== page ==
NAIROBI, Kenya, Sept 4 – The police department has denied claims that it had lost Sh800 million from the theft of HIV drugs and faulty CCTV cameras installed at Vigilance House.
Police spokesman Erick Kiraithe said on Friday that there was only one case of theft in April where drugs estimated to cost Sh15,000 were removed from his office but disciplinary measures had already taken place.
He further stated that CCTV cameras were installed at a cost of a little over Sh3 million and termed media reports that it cost Sh300 million as false.
“Sh3 million and Sh300 million have got no relationship at all. When you imagine that the CCTV system has been working for close to four years, when you compare that and allegations that it works for two weeks and is a dummy, then I think that there is something wrong somewhere,” the police spokesman said.
He called on Kenyans to have more faith in the police force, saying they were transparent.
“When any government department or any other institution takes measures to ensure that there is accountability within itself, this department should be congratulated, not condemned,” Mr Kiraithe said.
“The procurement followed the government procedures to the letter and the payment was after the system was tested by the independent experts and found to be functioning well.”
The police spokesman stated that it was not the policy of the department to discuss secure communication equipment in the public.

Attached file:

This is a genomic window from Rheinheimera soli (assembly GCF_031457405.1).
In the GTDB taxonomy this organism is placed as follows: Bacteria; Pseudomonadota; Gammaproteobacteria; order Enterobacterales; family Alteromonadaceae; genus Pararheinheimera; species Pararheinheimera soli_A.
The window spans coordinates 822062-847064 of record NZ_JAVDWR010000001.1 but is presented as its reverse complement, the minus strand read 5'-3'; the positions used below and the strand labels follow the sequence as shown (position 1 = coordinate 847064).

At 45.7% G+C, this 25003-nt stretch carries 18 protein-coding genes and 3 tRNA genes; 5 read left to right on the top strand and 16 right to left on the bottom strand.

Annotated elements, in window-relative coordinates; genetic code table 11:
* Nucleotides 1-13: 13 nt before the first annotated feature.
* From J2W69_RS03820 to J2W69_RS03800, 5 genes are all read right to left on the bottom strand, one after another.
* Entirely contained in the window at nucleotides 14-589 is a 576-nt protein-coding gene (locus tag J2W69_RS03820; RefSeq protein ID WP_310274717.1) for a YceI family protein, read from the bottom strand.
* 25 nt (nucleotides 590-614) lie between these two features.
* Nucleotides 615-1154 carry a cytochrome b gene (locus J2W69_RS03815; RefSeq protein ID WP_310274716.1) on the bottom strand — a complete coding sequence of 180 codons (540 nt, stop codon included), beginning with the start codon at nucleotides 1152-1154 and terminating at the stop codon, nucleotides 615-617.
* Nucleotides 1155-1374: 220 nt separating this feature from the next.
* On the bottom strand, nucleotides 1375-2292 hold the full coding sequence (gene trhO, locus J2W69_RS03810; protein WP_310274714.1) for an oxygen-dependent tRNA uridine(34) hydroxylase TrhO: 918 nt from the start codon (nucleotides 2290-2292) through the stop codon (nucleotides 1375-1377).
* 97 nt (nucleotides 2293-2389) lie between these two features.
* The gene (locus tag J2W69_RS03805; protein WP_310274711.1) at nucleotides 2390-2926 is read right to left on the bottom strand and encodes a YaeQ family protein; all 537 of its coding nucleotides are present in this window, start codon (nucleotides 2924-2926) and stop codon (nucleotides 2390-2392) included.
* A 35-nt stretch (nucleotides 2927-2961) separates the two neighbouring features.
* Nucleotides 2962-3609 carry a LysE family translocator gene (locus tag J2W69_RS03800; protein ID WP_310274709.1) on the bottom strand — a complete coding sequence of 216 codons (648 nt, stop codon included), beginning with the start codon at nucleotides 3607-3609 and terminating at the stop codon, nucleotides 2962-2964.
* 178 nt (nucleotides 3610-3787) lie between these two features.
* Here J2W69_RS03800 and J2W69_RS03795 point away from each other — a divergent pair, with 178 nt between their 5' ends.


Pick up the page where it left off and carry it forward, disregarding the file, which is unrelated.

He said that the commissioner had reviewed a recent procurement of advanced secure communication equipment for the police and found that the procurement procedure was properly followed, the equipment delivered and the government got competitive market value for the money.
According to the police spokesman, in June 2008, the Directorate of Personnel had requisitioned for Human Resources Management System and Database Management system software.
Subsequently, the systems were tendered for and the Ministerial Tender Committee at the ministry of Provincial Administration and Internal Security awarded the tender on April 2, this year.
However, the Commissioner of Police cancelled the tender on grounds that it did not conform to the requisition. The asking price was also found to be exorbitant.
Subsequently, the Police Commissioner ordered for investigations into the matter after which the findings were presented to him.
Mr Kiraithe said that following the investigations, some civilian and uniformed police officers named in the report were in the process of being interdicted.
According to the East African Bribery Index published by Transparency International-Kenya, the Kenya Police is the most corrupt institution in East Africa.
The survey conducted between April 16 and May 15 this year, indicates that Kenya has the highest incidence of corruption at 45 percent while the level of corruption in Uganda is 34 percent. According to the index, Tanzania is the least corrupt country in East Africa with a corruption incidence of 17.8 percent.
The Police force in the three East African countries top their respective aggregate indices.